ENERGYMANAGEMENT BY DARLENE BREMER
“The cost of power quality issues
worldwide is estimated to be as high as
$400 billion a year,” he said.
Some PQ experts don’t agree with
those numbers, but it’s true that energy
consumption and PQ is of great concern
to end-users as they try to increase competitiveness and save as much as possible.
That concern is warranted. According to
the U. S. Energy Information Association
(EIA), total energy consumption is estimated to reach 114.512 quadrillion British
thermal units (Btus) in the United States
by 2035, which is about a 20 percent
increase from current levels.
Data communications, building automation and higher speed transmission
of every kind of data are dependent on
the availability, affordability and quality
of power. Therefore, electrical contractors can seize the opportunity to test and
measure PQ and consumption, and ultimately offer solutions to end-users.
PQ instruments measure the voltage and
current feeding an electrical load, section
of a building or entire facility, according
to Wade Thompson, product specialist
at Fluke Corp., Everett, Wash. PQ can be
measured at different points to identify
the power component that is corrupted
or causing trouble to the load.
“The power fed to loads directly
impacts their health,” he said. “Main-
taining healthy power quality helps avoid
situations such as the slow degradation
of equipment; PLC [programmable
logic controller] resets; the malfunction
of electronics; breaker tripping; and, in
extreme situations, overheating, smoke
Energy instruments also examine
voltage and current but intend to deter-
mine how much is being consumed. That
data can help a facility manager establish
costs based on the energy that depart-
ments, tenants or particular pieces of
equipment actually consume.
“Any energy-conservation program
requires facts, baselines and goals to
determine success,” Thompson said.
Although both PQ and energy instruments measure voltage and current, they
require different resolutions and accura-cies. Energy meters, which compute watts,
volt-amperes, volt-amperes reactive and
power factors, require accuracy. Typically,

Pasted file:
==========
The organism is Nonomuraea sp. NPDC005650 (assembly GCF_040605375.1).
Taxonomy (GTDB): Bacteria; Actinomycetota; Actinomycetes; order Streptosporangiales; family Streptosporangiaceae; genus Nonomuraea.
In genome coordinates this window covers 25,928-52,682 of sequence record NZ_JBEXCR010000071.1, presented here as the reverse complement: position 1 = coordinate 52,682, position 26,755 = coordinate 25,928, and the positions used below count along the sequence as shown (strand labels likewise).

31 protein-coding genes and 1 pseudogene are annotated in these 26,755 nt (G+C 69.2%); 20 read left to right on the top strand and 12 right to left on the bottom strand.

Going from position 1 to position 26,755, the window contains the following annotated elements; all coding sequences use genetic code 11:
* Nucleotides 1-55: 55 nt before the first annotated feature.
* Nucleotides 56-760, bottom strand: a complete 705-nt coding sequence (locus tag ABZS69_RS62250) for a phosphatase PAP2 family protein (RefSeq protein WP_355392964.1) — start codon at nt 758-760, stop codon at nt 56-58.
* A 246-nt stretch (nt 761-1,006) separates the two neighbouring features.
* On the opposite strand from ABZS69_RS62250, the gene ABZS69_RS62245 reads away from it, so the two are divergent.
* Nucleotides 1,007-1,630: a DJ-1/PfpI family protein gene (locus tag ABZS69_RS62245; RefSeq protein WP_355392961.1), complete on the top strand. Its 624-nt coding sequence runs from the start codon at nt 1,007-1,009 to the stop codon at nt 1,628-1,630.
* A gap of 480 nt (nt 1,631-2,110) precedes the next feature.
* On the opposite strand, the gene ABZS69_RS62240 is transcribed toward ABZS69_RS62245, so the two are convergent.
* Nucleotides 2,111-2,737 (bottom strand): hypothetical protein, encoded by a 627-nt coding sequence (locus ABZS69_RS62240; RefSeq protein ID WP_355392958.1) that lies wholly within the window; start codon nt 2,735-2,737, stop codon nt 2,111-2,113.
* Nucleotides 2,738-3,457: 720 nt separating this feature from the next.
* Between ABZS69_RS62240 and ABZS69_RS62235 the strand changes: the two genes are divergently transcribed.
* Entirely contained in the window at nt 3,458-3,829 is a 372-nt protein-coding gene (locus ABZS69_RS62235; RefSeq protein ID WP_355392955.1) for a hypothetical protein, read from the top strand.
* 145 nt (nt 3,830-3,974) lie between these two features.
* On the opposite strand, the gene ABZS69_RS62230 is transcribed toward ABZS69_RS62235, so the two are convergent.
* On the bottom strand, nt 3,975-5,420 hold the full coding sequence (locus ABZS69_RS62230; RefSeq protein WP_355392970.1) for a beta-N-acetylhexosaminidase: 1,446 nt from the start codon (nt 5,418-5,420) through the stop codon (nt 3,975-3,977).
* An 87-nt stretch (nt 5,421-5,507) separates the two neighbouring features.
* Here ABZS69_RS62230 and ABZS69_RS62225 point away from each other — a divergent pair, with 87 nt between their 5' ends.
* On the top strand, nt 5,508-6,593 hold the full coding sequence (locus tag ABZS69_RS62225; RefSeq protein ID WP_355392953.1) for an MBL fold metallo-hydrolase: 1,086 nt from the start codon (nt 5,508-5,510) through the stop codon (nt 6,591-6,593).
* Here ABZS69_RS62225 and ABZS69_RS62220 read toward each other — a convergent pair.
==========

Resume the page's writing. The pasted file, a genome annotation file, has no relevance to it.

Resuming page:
they also do not have PQ capabilities.
On the other hand, most PQ meters
measure time periods as short as milliseconds and microseconds, and, although
most of them have the accuracy to measure energy, they are not certified to do so.
“The objective of power quality
meters is to get an idea of the compatibility of the power source to the load being
measured and to look for sags, swells,
transients and harmonics to assess the
quality of the electrical service,” said Ross
Ignall, director of product management
at Dranetz Technologies, Edison, N.J.
PQ and energy instruments also have
a role in building safety.
“Power quality instruments diagnose
problems stemming from an electrical
systems’ loose connections, grounding
and other components, helping to ensure
overall building safety,” Thompson said.
PQ instruments can also be used to
ensure that the power supply and utility
service are operating within designed
parameters, which will help to avoid any
possibility of overheating, overdrawing
of electricity or other safety issues.
“Energy instruments, in general, can
determine whether equipment or circuits are operating within capacity to
avoid overheating,” Ignall said.
For the contractor
Low-cost, high-performance devices
are available to establish, measure and
record PQ in every installation, from residential to heavy industrial applications.
“For the contractor, power quality
monitoring means offering customers a
new value-added service that will drive
revenue and increase customer satisfaction by isolating problems before they
occur,” Forthaus said.
Load studies and other PQ and energy
measurements enable electrical contractors to go beyond data collection and
make recommendations, Thompson said.
“Any contractor interested in building
long-term, service-related relationships
with customers can use load studies to
demonstrate where a facility has infrastructure load or power quality issues
that could affect operational efficiency
or safety,” he said.
There have been real changes to PQ
instruments over the last three years, said
Leah Friberg, global manager of educa-
tion and industry relations, Fluke Corp.
“Models have become more fail-safe
to use and ensure more reliable results,”
Although newer instruments are
easier to use, higher end tools can still be
more complicated and require training.
As more sensitive electronics and
computer-based components enter every
facet of life, more electricity is being
used. The loads themselves may corrupt
power in the way that they operate.
“Power quality will become increasingly more challenging as we create
these more sophisticated loads,” Thompson said.
Got a Problem?
Power quality and energy instruments
AN ESTIMATED 3 PERCENT of every sales dollar in the United States is spent on
solving power quality (PQ) problems, according to Christopher Forthaus, senior
product manager, test division, Ideal Industries Inc., Sycamore, Ill.
BREMER, a freelance writer based in Solomons, Md., contributes frequently to ELECTRICAL
CONTRACTOR. She can be reached at 410.610.7164 and firstname.lastname@example.org. FL